Hurricane Maria was set to hit Martinique directly and this is what I had decided to document. Instead, the hurricane changed its course. I wasn’t afraid but, in the light of what had just happened a week before with Hurricane Irma, I knew we had to be very careful. In the film, I wanted to show the feeling of powerlessness when faced with the force of nature. We could only wait and see.
3. What was it like getting to and being in Dominica post-Maria? What was the most shocking thing?
The calm after the storm was the most disturbing feeling. The crossing of the Dominican channel by fishing boat went very smoothly and because of that we didn’t know what to expect at all. But the moment we saw from afar the treeless mountains and the brown colour of the Nature Island we knew that something terrible had happened. Everything we saw after that was just the painful confirmation of this haunting sight.
I have very strong ties with Dominica, I have family there and it’s a place I love very much. Seeing it in such a state of profound devastation was deeply heartbreaking and shocking. More than any other emotion, this is the feeling that persisted weeks after our first visit. It was something I had never felt before, a feeling of deep despair.
4. From your experience, what are some of the most important considerations in documenting the aftermath of a natural disaster?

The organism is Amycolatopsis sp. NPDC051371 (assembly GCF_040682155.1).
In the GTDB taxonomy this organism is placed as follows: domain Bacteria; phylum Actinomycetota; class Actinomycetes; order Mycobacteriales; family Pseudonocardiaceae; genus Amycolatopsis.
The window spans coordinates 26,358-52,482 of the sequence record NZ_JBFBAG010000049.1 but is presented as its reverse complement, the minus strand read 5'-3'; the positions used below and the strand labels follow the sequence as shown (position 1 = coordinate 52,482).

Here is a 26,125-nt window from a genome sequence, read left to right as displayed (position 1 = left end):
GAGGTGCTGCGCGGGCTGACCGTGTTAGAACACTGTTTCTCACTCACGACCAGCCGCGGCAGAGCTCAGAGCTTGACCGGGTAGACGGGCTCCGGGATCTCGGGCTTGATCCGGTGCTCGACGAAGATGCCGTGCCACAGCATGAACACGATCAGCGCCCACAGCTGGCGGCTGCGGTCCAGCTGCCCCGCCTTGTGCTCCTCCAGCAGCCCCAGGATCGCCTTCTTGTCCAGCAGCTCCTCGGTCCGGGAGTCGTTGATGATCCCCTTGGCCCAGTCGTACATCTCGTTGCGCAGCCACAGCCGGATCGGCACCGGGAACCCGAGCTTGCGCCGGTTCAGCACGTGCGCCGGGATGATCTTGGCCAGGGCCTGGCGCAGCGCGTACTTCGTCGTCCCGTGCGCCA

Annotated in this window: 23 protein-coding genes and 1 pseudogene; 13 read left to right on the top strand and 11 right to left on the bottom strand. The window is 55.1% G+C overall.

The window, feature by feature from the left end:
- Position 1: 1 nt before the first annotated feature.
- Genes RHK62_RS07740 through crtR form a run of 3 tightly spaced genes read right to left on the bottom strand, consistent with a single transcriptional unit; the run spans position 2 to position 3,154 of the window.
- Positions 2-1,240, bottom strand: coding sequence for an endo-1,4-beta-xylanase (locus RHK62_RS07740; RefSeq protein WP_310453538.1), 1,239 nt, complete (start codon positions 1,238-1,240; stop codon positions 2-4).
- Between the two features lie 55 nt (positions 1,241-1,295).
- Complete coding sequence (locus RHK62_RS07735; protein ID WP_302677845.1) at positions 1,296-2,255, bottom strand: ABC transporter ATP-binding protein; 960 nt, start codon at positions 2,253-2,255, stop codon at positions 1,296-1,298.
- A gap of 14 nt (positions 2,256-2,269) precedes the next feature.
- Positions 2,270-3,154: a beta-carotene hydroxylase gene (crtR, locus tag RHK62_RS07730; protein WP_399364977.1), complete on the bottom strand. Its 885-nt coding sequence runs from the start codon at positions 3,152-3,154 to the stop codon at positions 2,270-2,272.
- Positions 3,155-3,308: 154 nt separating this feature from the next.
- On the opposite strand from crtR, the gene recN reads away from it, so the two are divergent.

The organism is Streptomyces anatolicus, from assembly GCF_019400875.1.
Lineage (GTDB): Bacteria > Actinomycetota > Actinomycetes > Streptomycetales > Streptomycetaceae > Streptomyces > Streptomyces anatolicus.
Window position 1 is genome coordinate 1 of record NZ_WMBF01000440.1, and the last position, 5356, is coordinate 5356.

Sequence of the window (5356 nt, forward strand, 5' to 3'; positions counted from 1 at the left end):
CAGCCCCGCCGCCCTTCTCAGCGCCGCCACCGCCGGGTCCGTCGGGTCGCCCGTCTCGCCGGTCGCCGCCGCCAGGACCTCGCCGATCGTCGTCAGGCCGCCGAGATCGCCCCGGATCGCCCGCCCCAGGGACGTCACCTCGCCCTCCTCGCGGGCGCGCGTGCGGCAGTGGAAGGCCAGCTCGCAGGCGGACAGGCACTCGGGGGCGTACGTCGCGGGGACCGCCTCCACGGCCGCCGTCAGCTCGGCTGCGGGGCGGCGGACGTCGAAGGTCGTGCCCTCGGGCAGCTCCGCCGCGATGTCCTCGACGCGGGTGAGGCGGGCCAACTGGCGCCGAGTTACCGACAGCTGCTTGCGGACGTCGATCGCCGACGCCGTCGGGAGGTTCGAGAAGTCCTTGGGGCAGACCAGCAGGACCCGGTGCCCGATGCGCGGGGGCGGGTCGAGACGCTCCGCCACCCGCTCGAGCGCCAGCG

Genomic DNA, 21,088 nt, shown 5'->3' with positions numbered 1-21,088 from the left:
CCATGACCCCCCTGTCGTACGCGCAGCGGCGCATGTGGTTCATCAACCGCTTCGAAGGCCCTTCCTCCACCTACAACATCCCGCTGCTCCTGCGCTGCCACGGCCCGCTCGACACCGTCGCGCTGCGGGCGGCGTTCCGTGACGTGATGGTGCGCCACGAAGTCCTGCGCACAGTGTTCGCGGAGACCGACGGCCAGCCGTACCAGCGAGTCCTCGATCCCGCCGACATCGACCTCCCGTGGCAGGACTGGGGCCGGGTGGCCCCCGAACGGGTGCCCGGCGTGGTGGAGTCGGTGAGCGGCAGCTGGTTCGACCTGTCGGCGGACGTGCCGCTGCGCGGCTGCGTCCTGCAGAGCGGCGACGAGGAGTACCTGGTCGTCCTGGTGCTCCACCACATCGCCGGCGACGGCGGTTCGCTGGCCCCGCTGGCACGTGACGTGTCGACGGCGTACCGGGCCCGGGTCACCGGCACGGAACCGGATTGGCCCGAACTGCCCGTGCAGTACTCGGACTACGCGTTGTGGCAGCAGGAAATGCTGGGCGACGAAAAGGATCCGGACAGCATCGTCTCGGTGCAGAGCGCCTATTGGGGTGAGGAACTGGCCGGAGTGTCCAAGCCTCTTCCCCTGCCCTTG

Our journey took place during a state of emergency. We were determined to get to Dominica and understand what was going on. This meant that we had to act quickly and take serious risks. You have to think through the decisions you make and their implications for everyone involved. You have to consider the possible consequences of entering this space where something dramatic has unfolded, the effect it will have on you, on the people you meet and the people you film. As a filmmaker, documenting after a disaster, you will have to find the balance between empathy and the need to document and tell the story.
5. How do you think your academic/professional human rights background shapes your perspective as a director?